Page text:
Many brewers wonder what difference
bottle conditioning makes in brewing. One aspect of bottle
conditioning is the presence of live yeast its effects on the aging
Based on an on-line discussion, which I
had with fellow brewers, I designed an experiment where I added a
small amount of live yeast to my Doppelbock when I bottled the
carbonated beer after cold conditioning.
The recipe, which I brewed about 7
month before this sampling, was very similar to the recipe posted on
braukaiser.com. It was brewed with an enhanced double decoction. The
first week of primary fermentation was done at 8 C (46 F) and the 2nd
week was done at 10 C (50 F). This was followed by a 1 month
maturation at 12-13 C (54-56 F) during which time the beer was racked
off the primary yeast into a Cornelius keg with shortened dip tube
where it was allowed to reach its final gravity of 4.8 Plato. To help
this maturation the beer was kraeusened with WLP830 (German Lager) 2
weeks into this maturation rest even though the primary fermentation
itself was done with WLP833 (Ayinger Lager). The attenuation going
into the following cold conditioning was 73% while the attenuation
limit of the wort was 76.6%. During the maturation rest the beer also
built up natural carbonation.
The beer was cold conditioned for about
1 month and 2 weeks and then bottled straight from cold conditioning
at 1 C (34 F) into chilled bottles. The bottles were not purged with
CO2 prior to filling. Oxygen scavenging caps were used because these
were the only ones I had at hand. 3 of the bottles received about 300
Million cells of an active WLP830 (German Lager) culture. This
yielded about 1 Million cells per ml in these bottles. No sugar or
other fermentables were added since the beer was already carbonated.
After bottling the bottles were stored
in the basement. The ambient temperature started at about 13 C (56 F)
at bottling time and rose to about 17 C (64 F) over the following 3
months. 2 days before sampling the bottles were cooled to 10 C (50
3 month after bottling and about 7
month after brewing I sampled a bottle that was bottles without
additional yeast (non-yeasted sample) and a bottle that was bottled
with additional yeast (yeasted sample) side-by-side. At the time of
sampling I knew which was which but didn't know what to expect from
the yeasted sample.
The non-yeasted sample showed the
typical dark fruit (including black currant) and malt aroma of a
German Doppelbock with a hint of alcohol while the yeasted sample
showed a much more restraint aroma. The malt notes and dark fruit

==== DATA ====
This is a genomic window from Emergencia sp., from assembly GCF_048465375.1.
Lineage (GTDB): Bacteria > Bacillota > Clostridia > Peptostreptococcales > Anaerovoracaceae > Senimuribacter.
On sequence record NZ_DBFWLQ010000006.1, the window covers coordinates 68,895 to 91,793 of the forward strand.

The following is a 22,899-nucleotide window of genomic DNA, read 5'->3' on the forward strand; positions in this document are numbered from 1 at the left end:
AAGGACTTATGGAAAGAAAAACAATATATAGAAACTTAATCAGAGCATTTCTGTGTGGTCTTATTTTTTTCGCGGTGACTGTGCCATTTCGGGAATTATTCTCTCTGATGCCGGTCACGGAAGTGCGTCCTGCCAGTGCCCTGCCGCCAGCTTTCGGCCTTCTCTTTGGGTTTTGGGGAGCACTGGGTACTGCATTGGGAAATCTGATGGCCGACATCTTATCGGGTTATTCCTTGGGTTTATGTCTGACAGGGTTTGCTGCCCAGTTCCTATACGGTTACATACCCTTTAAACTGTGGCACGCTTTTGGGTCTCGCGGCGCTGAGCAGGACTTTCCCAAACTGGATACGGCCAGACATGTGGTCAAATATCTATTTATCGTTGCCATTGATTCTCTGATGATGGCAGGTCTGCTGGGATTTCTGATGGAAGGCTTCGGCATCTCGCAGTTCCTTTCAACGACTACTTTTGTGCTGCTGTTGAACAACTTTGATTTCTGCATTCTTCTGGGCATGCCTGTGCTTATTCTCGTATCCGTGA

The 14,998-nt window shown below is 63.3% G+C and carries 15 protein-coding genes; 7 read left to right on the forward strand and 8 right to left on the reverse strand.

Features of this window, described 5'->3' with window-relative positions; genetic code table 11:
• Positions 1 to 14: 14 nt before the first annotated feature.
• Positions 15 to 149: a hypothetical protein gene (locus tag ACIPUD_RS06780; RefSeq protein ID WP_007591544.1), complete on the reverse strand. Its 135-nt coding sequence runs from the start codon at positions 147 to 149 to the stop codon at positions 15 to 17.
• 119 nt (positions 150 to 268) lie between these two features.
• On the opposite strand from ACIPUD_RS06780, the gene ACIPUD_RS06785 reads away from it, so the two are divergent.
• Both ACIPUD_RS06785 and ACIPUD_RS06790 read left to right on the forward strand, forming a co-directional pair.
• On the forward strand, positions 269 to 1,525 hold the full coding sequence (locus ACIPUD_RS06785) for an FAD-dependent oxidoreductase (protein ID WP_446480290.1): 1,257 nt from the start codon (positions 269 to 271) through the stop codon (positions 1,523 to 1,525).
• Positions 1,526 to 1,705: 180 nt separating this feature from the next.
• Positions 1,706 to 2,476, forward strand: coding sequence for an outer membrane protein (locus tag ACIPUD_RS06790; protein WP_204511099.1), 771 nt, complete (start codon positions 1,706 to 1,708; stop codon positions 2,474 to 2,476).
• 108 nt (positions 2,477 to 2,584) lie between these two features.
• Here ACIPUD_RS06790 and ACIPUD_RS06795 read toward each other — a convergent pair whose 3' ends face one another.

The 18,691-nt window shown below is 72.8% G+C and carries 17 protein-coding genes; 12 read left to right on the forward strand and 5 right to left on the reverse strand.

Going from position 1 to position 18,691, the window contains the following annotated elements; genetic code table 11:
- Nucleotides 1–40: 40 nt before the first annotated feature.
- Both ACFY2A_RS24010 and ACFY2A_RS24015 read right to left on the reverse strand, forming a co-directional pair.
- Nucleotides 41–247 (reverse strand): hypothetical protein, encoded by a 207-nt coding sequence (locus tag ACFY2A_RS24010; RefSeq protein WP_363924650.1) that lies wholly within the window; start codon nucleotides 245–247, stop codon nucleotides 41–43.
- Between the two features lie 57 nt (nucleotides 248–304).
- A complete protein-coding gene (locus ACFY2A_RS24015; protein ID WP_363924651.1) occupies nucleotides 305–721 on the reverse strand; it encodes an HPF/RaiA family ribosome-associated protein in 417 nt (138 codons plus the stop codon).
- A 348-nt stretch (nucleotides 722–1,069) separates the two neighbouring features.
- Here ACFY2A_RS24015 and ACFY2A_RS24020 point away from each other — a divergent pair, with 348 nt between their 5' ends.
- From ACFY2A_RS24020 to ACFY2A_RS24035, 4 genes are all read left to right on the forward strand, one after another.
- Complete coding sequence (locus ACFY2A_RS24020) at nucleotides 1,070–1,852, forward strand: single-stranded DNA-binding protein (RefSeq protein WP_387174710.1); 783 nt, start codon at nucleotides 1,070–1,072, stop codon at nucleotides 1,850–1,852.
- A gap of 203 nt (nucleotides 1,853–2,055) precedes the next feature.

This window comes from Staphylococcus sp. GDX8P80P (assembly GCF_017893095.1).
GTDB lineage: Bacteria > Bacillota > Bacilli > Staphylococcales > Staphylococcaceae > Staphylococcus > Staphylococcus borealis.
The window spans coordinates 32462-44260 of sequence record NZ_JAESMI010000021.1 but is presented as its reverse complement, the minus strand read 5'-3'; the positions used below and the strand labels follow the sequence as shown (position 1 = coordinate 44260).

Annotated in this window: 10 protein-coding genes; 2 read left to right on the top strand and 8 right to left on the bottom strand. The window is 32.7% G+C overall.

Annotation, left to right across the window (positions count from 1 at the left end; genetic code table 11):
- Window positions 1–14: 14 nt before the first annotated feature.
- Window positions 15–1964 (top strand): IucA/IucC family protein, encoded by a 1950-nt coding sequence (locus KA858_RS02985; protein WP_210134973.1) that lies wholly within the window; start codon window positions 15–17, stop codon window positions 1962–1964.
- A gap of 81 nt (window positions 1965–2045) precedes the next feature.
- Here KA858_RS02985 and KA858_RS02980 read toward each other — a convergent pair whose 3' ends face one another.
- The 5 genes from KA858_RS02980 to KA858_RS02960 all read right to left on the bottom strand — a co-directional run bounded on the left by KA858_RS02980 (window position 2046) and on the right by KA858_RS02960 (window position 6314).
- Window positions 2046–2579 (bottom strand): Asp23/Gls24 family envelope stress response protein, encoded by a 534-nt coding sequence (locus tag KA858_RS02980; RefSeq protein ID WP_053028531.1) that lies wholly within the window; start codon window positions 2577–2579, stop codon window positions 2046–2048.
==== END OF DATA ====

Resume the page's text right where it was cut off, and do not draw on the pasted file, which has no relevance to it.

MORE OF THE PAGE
notes were rather faint. The aroma was more that of the young beer.
There was also a hint of alcohol in its aroma.
Both beers were clear at serving
temperature. The yeasted sample formed a thin, yet dense, yeast layer
on the bottom of the bottle.
My standard foam stability test is to
take a Koelsch glass, pour the beer down the middle to let it foam up
until the foam reaches the top of the glass. Then the time it takes
for the foam to collapse and show the beer surface is taken. For both
samples it took more than 13 min for that to happen.
The taste experience was similar to the
aroma experience. The non-yeasted beer showed a much stronger and
more complex taste while the yeasted sample was more subdued. Both
samples did not exhibit any off-flavors. In both cases the bitterness
was low and did not linger into the finish. The non-yeasted sample
was a bit sweeter which was also reflected in its lower attenuation
Both samples exhibited the same
non yeasted beer
none (actual residual yeast count was not
~ 1 Million/ml
yeast viability at tasing time (methylene blue
The yeasted beer did ferment a little
further since at bottling time a small amount of residual fermentable
sugar was available as can be seen from the attenuation to
attenuation limit difference of 2.6% for the non-yeasted beer.
The result of this tasting did surprise
me yet supports my thinking that the hallmark flavor of German Bocks
and Doppelbocks is in fact the product of oxidation and staling of
the beer. It is assumed that the yeasted beer sample did not exhibit
that flavor as strongly since the yeast was able to scavenge the
oxygen that had been introduced during the bottling process.
The added yeast did not affect the head
retention negatively in this case. One way it can do this is by
releasing excessive amounts of Proteinase A into the beer which can
break down foam proteins.
The pH was not negatively affected
either which is a sign that there was not an excessive amount of
yeast autolysis or not enough yeast to make a difference.
The idea that big dark beers benefit
from small amounts of post fermentation oxygenation has also been
brought up by fellow home brewer Fred Bonjour and warrants further
investigation into optimal oxygenation rates ad well as aging times.